I always try to eat delicious food. Unfortunately I don't have that much money, so I have to cook a lot of it at home. But thats OK because I love cooking and I love eating at home with my wife. This is a website with my favorite recipes and a little bit of commentary.

Tuesday, June 17, 2008

Really Sourdough Bread

I decided to make an entirely white entirely sourdough bread. All of the ones I have featured so far have featured some combination of grains and have added commercial yeast. This bread features only wild yeast and a long room temperature fermentation time. This is sort of a classic sourdough method that I am experimenting with. I have to sit down and figure out the baker's percentages for this recipe. The long fermentation is supposed to add more sourness to the finished product. I made up a full batch of dough which will make 2 big loaves. I made one loaf just now and I put the dough for the other loaf inside a ziplock bag and put it in the fridge. We'll see which ends up tastier. All of my experience with breads leads me to believe that a little time in the fridge works magic somehow.

White Really Sourdough Bread

Step 1: Levain

8 ounces sourdough starter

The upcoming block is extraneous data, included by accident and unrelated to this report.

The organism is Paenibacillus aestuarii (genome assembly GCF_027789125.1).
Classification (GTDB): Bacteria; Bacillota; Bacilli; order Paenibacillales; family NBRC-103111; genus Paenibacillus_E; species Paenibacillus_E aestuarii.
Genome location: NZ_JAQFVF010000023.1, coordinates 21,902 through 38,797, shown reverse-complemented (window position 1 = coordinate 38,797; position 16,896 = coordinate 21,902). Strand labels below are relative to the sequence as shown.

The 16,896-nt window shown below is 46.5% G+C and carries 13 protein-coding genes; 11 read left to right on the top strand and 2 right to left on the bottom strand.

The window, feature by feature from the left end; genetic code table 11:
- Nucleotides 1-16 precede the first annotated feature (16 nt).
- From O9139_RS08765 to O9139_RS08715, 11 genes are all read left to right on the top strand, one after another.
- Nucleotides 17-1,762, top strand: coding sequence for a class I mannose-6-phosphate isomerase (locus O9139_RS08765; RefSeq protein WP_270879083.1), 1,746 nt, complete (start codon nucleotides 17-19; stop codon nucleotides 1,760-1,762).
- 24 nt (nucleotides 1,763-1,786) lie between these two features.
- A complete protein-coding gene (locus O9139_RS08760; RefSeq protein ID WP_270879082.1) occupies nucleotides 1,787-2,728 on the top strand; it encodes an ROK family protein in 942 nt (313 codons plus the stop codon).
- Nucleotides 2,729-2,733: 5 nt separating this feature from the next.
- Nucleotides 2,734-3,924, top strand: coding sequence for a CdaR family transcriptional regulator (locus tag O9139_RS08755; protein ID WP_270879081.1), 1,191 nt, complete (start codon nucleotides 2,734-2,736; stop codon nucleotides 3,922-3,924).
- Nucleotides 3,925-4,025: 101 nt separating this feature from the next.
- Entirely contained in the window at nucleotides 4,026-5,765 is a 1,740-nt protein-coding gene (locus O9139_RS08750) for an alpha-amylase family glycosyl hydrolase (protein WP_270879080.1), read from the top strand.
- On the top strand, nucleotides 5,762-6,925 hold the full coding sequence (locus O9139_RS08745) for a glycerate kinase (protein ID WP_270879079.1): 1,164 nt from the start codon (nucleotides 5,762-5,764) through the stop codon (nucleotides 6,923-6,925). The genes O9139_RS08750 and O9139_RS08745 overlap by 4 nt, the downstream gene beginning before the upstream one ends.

2 ounces bread flour

Combine above ingredients in a bowl, cover with plastic wrap and let sit on the counter for 8 to 10 hours. It will be thicker and more doughlike than the starter itself.

Step 2: Make the Poolish

All of the Levain

8 ounces water

8 ounces flour

Combine the levain with the water and flour. Place in a bowl and cover with plastic wrap. Let sit at room temperature overnight up to 24 hours.

Step 3: Make the Dough

All of the Poolish

16 oz water

27 to 32 ounces flour

¾ ounce salt (1 T)

Combine the polish and water. Add 10 ounces of flour and mix together to form a ball. Using the kitchenaid mixer, gradually add flour while kneading using the dough hook until it forms a firm smooth dough. It should feel tacky but not necessarily sticky.

Step 4: Dough Rise

Let the dough rise in a covered bowl about 2 ½ hours until doubled in size.

Step 5: Rest #1

Punch the dough down and recover. Let rest ½ hour.

Step 6: Rest #2

Punch the dough down and let rise ½ more hour.

Step 7: Proof loaves

Either make 1 big round loaf or 2 smaller torpedo shaped loaves. Proof about 1 hour until increased by 1 ½ times the original size.

Step 8: Bake

The rack should be in the middle with the baking stone. A rack underneath the backing stone should hold a pan which will accept ice to generate steam. For the shape of loaf shown below I heated the oven to 450. Mist the loaf with a spray bottle just before sliding on the stone and then every 10 minutes while in the oven. The loaf shown below baked 25 minutes. I turned it halfway through baking. At the end I measured the internal temperature at 205 degrees. You can see the loaf is nice and brown all over.

Our little one was guarding Mr. Owl from the hot oven.